Narendra Modi has kicked off one of the world’s most ambitious inoculation drives in the midst of growing vaccine scepticism over the contentious approval of an indigenously developed jab.

The Indian prime minister launched the campaign with an emotional live address on Saturday, saying “the nation has been desperately waiting for this moment” and warned against “false propaganda” about vaccine safety.

India, a country of 1.4bn people, has the world’s second-highest number of coronavirus infections at 10.5m. Lockdowns have had limited effect in controlling the spread of the virus and contact tracing has faltered, making a successful inoculation programme essential. The first phase of the vaccination rollout targets 30m healthcare and frontline workers, with the goal of inoculating 300m people by July.

The outcome of the drive will determine if India can inject confidence into an economy that has struggled to recover following one of the world’s most severe and disruptive lockdowns. After a gruelling recession, growth remains tepid and millions of Indians have been plunged into poverty.

At a Max Healthcare hospital in Saket, a neighbourhood in New Delhi, Chacko, a 42-year-old nurse in the emergency department in mint-green scrubs said he was “was happy to be the first to take the shot. This will change our lives.”

But New Delhi’s approval of Covaxin, a vaccine developed by Hyderabad-based Bharat Biotech, before phase 3 trial data was released has been criticised by healthcare experts and stoked vaccine scepticism. A survey this month by pollster Local Circles found that 69 per cent of respondents were hesitant about getting a jab.

“I think it’s impossible to develop a vaccine in one year,” said Ravi Agarwal, a 45-year-old who runs a small kiosk selling tobacco and sweets in New Delhi. “My son has a blood disease. If they ask me to inoculate him, I would be very worried.”

As was the case with Russian and Chinese vaccines, Covaxin was fast-tracked without completing phase 3 trials. Experts argue that the growing doubt surrounding the vaccine, developed in partnership with India’s government, risks undermining the vaccination drive.

Some states are already pushing back: the health minister of Chhattisgarh, for example, has refused to accept Covaxin until the phase 3 trials are completed.

“What Indian regulators have done is pulled us down to Russia and China’s level,” said Dinesh Thakur, a former pharma executive in India who now works as a public health activist in the US.

“India has never had an anti-vax movement until now,” he said. “The country has gotten over polio and smallpox, people are compliant. But this shady process has given rise to anti-vaxxers.”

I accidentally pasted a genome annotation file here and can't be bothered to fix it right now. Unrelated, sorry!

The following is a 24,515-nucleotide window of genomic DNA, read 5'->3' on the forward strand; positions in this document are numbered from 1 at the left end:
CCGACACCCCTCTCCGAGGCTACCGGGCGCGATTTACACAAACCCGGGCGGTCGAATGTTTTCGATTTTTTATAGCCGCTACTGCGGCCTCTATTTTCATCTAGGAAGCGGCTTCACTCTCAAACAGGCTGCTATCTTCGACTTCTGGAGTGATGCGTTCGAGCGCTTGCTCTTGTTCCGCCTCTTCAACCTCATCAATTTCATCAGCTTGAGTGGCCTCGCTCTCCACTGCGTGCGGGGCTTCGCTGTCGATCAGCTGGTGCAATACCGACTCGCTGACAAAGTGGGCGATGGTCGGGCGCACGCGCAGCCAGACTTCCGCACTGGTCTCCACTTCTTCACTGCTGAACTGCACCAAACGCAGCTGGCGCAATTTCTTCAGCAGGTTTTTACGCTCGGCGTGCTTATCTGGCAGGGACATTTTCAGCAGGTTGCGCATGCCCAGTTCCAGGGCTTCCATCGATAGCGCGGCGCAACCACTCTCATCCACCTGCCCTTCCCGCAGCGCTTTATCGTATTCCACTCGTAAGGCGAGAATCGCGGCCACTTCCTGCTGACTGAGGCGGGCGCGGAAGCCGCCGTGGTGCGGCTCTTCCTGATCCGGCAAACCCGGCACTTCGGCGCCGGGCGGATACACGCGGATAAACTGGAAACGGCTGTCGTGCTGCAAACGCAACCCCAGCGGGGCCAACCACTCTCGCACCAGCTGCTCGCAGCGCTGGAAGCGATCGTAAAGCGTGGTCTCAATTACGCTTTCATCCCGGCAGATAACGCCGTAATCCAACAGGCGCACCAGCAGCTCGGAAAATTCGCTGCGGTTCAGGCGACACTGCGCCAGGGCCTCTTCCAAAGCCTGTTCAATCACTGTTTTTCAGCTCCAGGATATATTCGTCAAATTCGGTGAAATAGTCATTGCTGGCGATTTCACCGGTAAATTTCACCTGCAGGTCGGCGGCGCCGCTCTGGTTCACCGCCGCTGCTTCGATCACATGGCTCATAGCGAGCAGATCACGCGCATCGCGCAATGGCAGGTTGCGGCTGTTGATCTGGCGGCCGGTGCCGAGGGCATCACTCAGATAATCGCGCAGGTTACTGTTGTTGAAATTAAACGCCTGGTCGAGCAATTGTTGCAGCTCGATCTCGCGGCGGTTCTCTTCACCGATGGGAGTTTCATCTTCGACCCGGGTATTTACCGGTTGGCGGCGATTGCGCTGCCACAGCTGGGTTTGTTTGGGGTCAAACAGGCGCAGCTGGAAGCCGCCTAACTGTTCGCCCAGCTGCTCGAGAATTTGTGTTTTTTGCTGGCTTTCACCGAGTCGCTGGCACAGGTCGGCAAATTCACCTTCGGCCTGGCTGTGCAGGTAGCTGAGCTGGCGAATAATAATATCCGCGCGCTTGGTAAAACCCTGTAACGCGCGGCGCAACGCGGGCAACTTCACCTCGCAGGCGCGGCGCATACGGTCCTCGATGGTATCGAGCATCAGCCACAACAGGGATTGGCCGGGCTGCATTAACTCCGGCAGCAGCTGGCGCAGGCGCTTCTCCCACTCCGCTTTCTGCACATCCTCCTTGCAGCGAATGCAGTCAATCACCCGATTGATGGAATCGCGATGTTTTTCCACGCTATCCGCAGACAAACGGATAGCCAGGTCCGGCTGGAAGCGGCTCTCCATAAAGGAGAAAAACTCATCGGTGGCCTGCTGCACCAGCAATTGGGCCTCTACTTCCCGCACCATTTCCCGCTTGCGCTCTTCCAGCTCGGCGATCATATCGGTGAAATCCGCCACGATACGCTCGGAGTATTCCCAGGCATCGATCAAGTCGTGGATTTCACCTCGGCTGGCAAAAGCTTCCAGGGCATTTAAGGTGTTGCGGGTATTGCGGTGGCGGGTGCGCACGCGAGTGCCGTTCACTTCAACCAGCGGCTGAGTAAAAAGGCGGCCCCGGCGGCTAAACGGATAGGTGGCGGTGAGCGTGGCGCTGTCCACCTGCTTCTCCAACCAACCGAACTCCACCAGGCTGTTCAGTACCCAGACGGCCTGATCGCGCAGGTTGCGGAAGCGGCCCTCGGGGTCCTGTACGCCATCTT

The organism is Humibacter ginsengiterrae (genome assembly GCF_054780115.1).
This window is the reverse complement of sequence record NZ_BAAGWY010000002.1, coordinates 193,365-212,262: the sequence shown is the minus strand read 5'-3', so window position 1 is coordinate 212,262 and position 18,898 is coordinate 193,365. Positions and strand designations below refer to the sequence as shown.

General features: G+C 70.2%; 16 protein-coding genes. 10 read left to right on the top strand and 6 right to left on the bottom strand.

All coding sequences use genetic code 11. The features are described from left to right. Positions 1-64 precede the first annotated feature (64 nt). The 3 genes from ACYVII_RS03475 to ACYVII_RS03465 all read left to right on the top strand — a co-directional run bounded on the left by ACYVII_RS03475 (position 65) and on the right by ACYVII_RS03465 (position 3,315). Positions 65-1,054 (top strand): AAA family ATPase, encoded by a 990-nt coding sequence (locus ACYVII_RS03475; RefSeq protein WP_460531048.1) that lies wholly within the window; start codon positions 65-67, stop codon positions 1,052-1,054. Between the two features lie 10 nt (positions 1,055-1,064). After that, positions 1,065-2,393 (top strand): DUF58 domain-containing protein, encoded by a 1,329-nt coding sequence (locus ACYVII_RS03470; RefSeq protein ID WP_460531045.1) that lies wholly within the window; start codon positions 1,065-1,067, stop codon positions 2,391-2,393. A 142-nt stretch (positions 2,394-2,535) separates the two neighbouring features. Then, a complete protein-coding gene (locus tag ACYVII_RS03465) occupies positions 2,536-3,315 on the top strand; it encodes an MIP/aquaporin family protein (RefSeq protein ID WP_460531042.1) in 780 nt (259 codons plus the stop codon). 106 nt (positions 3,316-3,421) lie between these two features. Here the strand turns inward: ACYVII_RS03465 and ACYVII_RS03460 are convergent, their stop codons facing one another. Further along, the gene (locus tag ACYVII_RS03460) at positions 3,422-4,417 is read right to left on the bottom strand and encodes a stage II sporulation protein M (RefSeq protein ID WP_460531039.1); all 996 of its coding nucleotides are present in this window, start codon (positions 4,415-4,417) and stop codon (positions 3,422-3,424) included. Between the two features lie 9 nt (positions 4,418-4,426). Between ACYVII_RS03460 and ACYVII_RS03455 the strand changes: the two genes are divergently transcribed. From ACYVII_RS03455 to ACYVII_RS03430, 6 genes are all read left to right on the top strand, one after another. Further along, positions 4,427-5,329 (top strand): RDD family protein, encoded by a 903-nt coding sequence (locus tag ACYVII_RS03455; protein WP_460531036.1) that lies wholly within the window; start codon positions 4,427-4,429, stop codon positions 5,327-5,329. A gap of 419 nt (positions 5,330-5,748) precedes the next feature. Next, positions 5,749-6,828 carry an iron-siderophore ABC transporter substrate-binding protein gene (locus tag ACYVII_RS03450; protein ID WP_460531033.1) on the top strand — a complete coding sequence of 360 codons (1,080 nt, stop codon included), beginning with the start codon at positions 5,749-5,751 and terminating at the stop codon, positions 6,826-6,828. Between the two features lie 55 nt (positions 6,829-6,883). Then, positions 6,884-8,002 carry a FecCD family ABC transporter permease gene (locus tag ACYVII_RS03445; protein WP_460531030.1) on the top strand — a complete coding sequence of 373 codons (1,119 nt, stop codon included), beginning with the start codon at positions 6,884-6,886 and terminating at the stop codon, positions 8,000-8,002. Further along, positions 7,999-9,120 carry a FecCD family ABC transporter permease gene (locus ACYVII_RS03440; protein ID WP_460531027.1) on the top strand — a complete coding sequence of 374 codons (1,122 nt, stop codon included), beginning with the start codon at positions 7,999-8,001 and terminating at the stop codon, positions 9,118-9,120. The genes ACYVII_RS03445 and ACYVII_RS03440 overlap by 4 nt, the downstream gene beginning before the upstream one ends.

Civil society activists allege that Bharat Biotech did not follow proper guidelines at a phase 3 trial study site in Bhopal, a city in the central state of Madhya Pradesh, where a trial volunteer died in December.

Jitendra Narwaria, a 37-year-old sawmill labourer, was given the shot in December. “They said that free medicine was being offered that would cure us of our cough and cold,” said Mr Narwaria, who received Rs750 ($10) for taking the jab.

Like other trial subjects, Mr Narwaria said he suffered side effects. “A few days later I started vomiting and I was feeling very weak, too. I went back to the hospital but no one listened to me and I just came back home,” he said.

“We were not given the complete information. If they had told us it was for corona, I would have said no.”

Bharat Biotech has said that it conducts clinical trials “in compliance with the study protocol” and “the focus at all times is on patient safety”. The company said that the death in December was unrelated to the trial.

Krishna Ella, the Bharat Biotech chairman and managing director, rejected criticism of the vaccine. In an interview with India Today TV this week, Mr Ella said he would not mind giving the vaccine to his six-year-old grandson, even though the jab has not yet been approved for children.

Pushing aside the domestic controversy, Mr Modi has hailed the vaccine as a triumph of Indian science and his self-reliant “Make in India” policy. His government is also leveraging the country’s vast manufacturing capacity to supply the developing world with shots.

On Tuesday, Bharat Biotech announced that it had signed a deal to supply vaccines to Brazil’s Precisa Medicamentos, a drug company. The Serum Institute of India, the world’s largest vaccine manufacturer, has a contract with the UN-backed vaccine alliance Gavi to provide 200m doses of the Oxford/AstraZeneca vaccine.

In New Delhi, healthcare workers welcomed the vaccine with relief. At Max Healthcare hospital, staff were recovering from the city’s third and deadliest wave of coronavirus cases in November after the festival season. Officials warn against complacency even though the capital region’s active caseload has fallen from a peak of more than 40,000 to less than 3,000.

“The only end to the pandemic is masks and vaccination,” said Dr Sandeep Budhiraja, group medical director at the hospital.

“Delhi is probably out of the worst of it, but there is no way to rule out a next wave. Look at what is happening in the UK. It can happen anywhere in the world.”